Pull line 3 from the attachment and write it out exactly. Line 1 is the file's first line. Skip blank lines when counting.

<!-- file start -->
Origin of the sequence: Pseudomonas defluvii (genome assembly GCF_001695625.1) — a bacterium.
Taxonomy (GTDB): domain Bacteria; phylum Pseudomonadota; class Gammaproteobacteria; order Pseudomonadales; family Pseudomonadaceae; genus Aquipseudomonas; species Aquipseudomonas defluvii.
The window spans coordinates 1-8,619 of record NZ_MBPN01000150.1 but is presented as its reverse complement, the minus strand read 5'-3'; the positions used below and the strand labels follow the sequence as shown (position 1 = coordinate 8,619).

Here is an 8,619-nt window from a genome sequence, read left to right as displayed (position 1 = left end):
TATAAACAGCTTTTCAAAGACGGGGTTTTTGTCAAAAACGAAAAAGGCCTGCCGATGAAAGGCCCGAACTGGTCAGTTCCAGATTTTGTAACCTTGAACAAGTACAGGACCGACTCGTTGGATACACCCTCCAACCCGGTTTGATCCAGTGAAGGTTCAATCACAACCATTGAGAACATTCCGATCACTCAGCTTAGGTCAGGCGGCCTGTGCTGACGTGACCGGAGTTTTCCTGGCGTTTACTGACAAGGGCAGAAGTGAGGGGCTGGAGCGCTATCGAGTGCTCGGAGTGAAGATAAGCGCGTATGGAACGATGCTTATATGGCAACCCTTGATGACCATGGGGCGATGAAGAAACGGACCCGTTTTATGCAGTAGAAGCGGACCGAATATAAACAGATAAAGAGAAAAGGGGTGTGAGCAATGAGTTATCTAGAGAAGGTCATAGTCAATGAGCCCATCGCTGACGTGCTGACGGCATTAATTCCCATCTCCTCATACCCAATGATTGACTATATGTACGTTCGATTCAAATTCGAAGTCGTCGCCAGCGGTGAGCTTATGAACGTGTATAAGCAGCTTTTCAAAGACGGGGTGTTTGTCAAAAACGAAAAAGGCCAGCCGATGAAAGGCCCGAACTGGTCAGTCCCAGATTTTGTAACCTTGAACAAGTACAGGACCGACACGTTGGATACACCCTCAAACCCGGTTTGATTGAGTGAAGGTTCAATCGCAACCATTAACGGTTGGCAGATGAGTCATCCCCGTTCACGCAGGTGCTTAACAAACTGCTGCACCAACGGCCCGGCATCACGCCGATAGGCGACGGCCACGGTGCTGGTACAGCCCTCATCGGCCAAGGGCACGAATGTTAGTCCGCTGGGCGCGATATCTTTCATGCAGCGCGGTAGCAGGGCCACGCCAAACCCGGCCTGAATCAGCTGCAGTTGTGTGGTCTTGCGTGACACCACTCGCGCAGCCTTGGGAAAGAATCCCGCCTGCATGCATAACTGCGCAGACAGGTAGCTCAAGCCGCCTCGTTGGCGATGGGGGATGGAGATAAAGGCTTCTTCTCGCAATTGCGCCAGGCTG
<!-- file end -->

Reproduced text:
The window spans coordinates 1-8,619 of record NZ_MBPN01000150.1 but is presented as its reverse complement, the minus strand read 5'-3'; the positions used below and the strand labels follow the sequence as shown (position 1 = coordinate 8,619).